The performances are all terrific, with Rockwell delivering yet another measured, detailed performance. In films as diverse as CONFESSIONS OF A DANGEROUS MIND, QALAXY QUEST, MATCHSTICK MEN and THE ASSASSINATION OF JESSE JAMES BY THE COWARD ROBERT FORD, Rockwell has shown an uncanny ability to slip into his role with a devilish charm and a unique brand of wit. Here, in his most dramatic piece of acting yet, he explodes on screen with intense anger, frustration, and sense of failure; he’s a father and husband on his last legs, both emotionally, and spiritually (he clings to his born-again Christian stature as a way of excusing himself from the terrible things he’s done). Beckinsale, who up till this point has registered solely as “the hot chick in black leather pants from the UNDERWORLD movies” in my book, was unbelievably effective in a role that’s not necessarily up her alley. Looking as plain and as every-day as possible (she’ll still be beautiful no matter how much make-up artists try to make her ugly), Beckinsale comfortably slides into her role of an anguished woman pushed to her limits. The scenes between Annie and Glenn have an intensity that recalls some of moments of character interplay in last year’s film LITTLE CHILDREN. And Angarano, an actor new to me, stuck a wonderful balance between clumsy high-school kid and suave outsider; it’s easy to see why someone like Lila might take a shine to him. And it must be noted that their tender love scene is yet another prime example of how Green understands, as a writer and director, how young people react to one another in romantic situations.

SNOW ANGELS is certainly a bleak, dark film, and I wouldn’t recommend it if you’re easily upset by cinematic tragedy and tough stories about familial dysfunction. Working again with his regular cinematographer Tim Orr, Green gives his film a snowy, cold atmosphere, which works in perfect tandem with the story’s themes of anxiety and desperation. But I just want to note that for all of the unpleasant things that pop up in the narrative of SNOW ANGELS, the film does brim with a sense of honest humor and genuine insight into the characters at hand. When the film starts, you feel like you already know these characters; that’s a filmmaking quality that all of Green’s films share. He’s a naturalist, a storyteller interested in real emotions and honest situations. His next film, this summer’s stoner-comedy THE PINEAPPLE EXPRESS (coming from the Judd Apatow comedy factory), promises to be a real departure for Green in many ways. I just hope that his interest in complex themes carries over into his first studio project. If not, the independent world will surely have him back whenever he’s ready. SNOW ANGELS, so far, is the best film of 2008.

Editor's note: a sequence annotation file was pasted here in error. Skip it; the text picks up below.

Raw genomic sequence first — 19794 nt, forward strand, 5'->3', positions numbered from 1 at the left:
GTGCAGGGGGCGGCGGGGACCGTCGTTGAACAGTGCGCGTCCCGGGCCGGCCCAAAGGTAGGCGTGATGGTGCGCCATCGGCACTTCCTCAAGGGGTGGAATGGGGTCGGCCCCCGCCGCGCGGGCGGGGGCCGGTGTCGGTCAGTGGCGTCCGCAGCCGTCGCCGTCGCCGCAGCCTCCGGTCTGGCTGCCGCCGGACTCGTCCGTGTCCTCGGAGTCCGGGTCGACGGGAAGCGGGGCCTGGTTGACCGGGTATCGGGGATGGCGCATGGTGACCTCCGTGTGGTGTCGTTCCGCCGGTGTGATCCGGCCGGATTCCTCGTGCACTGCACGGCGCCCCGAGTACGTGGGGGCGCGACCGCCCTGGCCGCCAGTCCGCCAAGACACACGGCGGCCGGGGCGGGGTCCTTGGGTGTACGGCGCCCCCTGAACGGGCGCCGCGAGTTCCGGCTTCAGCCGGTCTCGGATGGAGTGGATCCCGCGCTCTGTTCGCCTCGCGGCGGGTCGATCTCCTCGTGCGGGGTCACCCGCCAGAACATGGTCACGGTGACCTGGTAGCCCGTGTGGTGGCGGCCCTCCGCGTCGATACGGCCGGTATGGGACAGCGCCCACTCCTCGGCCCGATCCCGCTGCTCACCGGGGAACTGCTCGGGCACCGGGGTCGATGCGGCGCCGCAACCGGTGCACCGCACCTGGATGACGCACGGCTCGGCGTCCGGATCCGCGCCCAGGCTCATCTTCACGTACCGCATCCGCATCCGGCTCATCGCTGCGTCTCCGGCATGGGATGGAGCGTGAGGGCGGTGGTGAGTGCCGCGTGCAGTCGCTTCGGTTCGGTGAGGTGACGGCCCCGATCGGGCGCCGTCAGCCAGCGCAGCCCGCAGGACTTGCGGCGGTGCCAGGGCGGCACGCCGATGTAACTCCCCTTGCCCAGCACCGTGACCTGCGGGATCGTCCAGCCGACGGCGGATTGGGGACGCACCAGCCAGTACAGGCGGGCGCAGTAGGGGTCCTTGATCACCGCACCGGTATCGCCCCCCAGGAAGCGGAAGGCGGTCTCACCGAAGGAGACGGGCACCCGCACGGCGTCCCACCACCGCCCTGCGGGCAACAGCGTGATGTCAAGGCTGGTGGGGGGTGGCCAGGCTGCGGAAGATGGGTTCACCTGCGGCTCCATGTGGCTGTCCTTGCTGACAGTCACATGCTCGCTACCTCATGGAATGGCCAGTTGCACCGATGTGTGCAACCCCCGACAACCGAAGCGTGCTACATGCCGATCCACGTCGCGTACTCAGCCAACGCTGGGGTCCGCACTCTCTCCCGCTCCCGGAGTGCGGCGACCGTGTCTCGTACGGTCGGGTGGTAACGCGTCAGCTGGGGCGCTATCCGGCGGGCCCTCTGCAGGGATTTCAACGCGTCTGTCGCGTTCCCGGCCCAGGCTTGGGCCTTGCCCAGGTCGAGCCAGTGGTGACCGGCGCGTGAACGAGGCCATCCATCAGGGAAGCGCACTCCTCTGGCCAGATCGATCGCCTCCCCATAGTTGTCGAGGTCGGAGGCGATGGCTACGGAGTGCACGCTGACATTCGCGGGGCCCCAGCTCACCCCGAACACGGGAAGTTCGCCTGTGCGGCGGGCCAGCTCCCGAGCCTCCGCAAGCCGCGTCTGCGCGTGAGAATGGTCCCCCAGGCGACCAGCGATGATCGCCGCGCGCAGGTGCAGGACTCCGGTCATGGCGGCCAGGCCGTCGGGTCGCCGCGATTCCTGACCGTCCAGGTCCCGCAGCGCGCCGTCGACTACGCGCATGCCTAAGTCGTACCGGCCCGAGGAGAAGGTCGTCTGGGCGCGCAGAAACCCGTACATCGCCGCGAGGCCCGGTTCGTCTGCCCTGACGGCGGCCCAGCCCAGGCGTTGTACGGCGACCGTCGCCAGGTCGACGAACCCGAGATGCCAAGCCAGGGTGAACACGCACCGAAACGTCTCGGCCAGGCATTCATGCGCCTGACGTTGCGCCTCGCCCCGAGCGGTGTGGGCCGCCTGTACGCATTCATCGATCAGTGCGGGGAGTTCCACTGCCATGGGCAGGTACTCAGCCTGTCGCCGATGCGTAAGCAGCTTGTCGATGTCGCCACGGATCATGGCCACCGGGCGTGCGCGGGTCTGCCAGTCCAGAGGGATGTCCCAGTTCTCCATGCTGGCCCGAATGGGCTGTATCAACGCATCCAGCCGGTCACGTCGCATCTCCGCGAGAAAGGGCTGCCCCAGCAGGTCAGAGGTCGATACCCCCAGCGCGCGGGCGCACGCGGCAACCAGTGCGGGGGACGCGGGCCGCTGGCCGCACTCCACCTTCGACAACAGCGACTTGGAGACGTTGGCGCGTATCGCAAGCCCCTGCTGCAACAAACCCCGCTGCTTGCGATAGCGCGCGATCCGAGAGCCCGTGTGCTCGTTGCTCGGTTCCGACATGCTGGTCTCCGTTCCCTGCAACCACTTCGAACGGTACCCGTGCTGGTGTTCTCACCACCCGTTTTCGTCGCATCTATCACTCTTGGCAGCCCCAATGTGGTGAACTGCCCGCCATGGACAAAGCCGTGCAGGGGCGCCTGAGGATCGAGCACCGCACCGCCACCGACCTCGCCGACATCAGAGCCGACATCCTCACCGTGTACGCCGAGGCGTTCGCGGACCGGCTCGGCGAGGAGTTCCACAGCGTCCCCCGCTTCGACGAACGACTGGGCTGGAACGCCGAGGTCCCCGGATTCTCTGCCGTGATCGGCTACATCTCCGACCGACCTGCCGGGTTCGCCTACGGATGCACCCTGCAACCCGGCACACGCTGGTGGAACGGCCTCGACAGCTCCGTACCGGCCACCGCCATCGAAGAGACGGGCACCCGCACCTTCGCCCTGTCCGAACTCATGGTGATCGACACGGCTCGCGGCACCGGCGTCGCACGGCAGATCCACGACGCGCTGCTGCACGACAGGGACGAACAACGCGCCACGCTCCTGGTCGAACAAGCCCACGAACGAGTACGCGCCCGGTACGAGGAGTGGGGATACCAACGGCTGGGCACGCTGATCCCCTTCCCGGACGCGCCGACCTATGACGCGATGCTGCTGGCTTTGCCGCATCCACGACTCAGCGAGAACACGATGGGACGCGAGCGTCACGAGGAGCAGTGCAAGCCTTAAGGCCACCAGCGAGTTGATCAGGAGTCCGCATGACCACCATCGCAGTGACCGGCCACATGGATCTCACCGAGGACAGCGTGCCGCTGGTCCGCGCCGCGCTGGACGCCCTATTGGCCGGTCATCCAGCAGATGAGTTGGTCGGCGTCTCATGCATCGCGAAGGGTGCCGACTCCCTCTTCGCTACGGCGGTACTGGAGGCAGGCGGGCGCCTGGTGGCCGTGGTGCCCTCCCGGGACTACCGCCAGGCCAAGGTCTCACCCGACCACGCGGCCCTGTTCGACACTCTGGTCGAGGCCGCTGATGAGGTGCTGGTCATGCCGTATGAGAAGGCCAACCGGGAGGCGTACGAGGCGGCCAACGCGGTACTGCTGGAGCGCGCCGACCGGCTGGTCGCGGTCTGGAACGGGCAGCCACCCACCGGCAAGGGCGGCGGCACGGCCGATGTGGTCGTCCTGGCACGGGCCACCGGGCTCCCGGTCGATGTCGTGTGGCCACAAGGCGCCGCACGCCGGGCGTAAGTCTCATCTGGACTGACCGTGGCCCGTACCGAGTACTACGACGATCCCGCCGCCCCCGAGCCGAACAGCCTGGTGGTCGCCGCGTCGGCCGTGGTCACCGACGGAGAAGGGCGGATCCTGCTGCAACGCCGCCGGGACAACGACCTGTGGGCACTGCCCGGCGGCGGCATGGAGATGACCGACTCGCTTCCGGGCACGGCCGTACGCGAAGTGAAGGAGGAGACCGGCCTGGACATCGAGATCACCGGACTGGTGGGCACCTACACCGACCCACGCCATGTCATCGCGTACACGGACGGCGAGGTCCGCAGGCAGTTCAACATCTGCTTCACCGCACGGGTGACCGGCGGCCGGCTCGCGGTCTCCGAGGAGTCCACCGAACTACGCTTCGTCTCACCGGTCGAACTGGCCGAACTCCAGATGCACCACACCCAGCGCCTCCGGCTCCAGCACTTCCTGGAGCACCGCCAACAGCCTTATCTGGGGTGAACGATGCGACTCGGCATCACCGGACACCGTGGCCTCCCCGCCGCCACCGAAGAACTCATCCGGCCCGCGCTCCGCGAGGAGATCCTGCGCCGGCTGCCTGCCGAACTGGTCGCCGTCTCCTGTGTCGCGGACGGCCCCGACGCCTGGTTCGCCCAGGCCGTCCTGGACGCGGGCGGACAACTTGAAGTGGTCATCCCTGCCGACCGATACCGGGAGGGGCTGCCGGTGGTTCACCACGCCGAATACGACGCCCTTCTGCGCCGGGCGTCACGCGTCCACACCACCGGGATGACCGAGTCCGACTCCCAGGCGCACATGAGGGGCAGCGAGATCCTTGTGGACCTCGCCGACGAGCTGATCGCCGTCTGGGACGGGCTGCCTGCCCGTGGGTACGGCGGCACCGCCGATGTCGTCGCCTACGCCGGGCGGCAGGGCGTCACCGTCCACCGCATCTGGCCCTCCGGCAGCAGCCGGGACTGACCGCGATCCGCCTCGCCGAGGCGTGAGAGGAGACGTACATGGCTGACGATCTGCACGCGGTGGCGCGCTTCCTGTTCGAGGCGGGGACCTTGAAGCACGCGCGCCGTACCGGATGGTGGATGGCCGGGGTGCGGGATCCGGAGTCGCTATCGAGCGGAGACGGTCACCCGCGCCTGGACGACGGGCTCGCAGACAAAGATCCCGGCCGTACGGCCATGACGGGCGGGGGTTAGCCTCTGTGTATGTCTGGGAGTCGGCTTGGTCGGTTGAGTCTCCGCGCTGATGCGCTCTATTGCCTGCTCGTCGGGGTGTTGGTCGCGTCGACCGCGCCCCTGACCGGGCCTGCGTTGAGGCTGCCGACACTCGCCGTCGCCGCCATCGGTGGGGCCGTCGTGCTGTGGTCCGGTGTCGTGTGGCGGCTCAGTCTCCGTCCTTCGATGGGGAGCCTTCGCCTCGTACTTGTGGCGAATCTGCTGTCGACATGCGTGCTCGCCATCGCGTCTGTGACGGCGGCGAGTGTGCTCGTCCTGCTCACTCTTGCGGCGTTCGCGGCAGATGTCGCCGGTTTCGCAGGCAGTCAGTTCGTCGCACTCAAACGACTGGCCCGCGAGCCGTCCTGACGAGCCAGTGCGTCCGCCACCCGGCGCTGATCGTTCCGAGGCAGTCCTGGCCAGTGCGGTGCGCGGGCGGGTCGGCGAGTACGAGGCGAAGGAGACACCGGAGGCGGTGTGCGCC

1 comment:

Wayne said...

This sounds fantastic. Love David Gordon Green.